In it, the character refers, more than once, to the idea that “life turns on a dime”. Today, I stumbled across a real-life example of this.

The guitarist, Tommy Allup, died on the 11th of January 2017. He was 85 and you probably don’t know his name – I didn’t recognise it, but he was considered one of the best rockabilly guitarists ever. Once he had established himself, he started to play with famous American musicians and tour with them.

On one tour, he flipped a coin to decide whether he travelled through vicious snow and ice storms in the Mid-West on the tour bus or in an aeroplane. He lost the bet and took the bus.

His mode of transport was decided on the flip of a coin. The winner, musician Richie Valens, took the seat on the plane, along with Buddy Holly.

The plane crashed shortly after take-off.

It was the day that Don McLean later called “the day the music died”.

For some, life really does “turn on a dime”.


* As manfully as it gets for someone who gets tired from holding a paperback.

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The Value of Value


It’s a bit ranty this blog, so here’s a fun picture to balance it out

I saw this story first on Facebook and then elsewhere. It rather neatly, I think, demonstrates how value and cost are often not related to each other than through the perceptions of the protagonists.

Someone, having visited a York café and paid £2 for a cup of hot water with a slice of lemon, complained on Trip Advisor (rather than directly to the owner of the cafe in person). This customer did apparently ask the waiter why the cost was set as it was, to which he replied that it was the same as a pot of tea for one, presumably in an attempt to make the cost seem reasonable. However, the owner replied on Trip Advisor, with a somewhat more detailed breakdown:

I’m sorry that you feel that you were “ripped off” and I’ll try to explain why you weren’t. You entered the cafe and the waiter showed you to your seat, gave you a menu, waited for a time and then took your order. He entered it into the till, collected a cup, saucer and spoon and took them into the kitchen. There, he selected a knife, chopping board, got a lemon from the fridge, cut off a slice and put it in the cup. Then, he returned to the dining room, drew off the necessary hot water and carried the cup to your table. When you were leaving, he printed off your bill, took it to you, processed your credit card payment and cashed off the till. After you left, he cleared away your cup, saucer and spoon, took them into the kitchen, washed and dried them, along with the chopping board and knife and put away the lemon. Then, returning to the dining room, he restacked the cup, saucer and spoon, wiped down your table and replaced the menu, awaiting the next customer.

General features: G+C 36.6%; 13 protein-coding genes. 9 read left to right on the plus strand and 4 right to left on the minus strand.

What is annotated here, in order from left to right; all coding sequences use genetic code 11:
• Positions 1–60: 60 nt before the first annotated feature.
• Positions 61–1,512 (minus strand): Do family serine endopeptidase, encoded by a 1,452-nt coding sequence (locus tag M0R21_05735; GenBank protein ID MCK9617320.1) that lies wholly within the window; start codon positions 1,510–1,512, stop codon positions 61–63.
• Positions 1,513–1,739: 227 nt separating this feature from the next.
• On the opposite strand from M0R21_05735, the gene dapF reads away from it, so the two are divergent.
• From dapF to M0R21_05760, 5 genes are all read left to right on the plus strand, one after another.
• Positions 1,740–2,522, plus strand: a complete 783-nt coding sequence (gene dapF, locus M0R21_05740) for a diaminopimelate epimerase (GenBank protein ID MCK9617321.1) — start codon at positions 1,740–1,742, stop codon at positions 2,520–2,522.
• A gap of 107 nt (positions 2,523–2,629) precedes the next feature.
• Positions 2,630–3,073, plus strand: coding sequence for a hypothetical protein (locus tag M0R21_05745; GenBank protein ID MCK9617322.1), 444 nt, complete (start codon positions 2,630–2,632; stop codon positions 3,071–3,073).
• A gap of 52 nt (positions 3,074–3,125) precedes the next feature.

That’s at least 2-3 minutes work for the waiter.

The cost of overheads for the business, ie rent, business rates, electricity costs, bank charges, etc, works out at £27.50 per hour of trading. I pay my colleagues a decent living wage and after taking into account holiday pay, national insurance and non-productive time prior to opening and after closing, the waiter who served you costs me £12.50 per hour. Therefore, together the cost is £40 per hour or 67p per minute, meaning that the cost of providing you with 2-3 minutes of service was £1.34 – £2.00. Then the government add on VAT at 20% which takes the cost of that cup of fruit infusion to between £1.60 and £2.40 irrespective of whether you had a teabag costing one and a half pence or a slice of lemon costing five pence.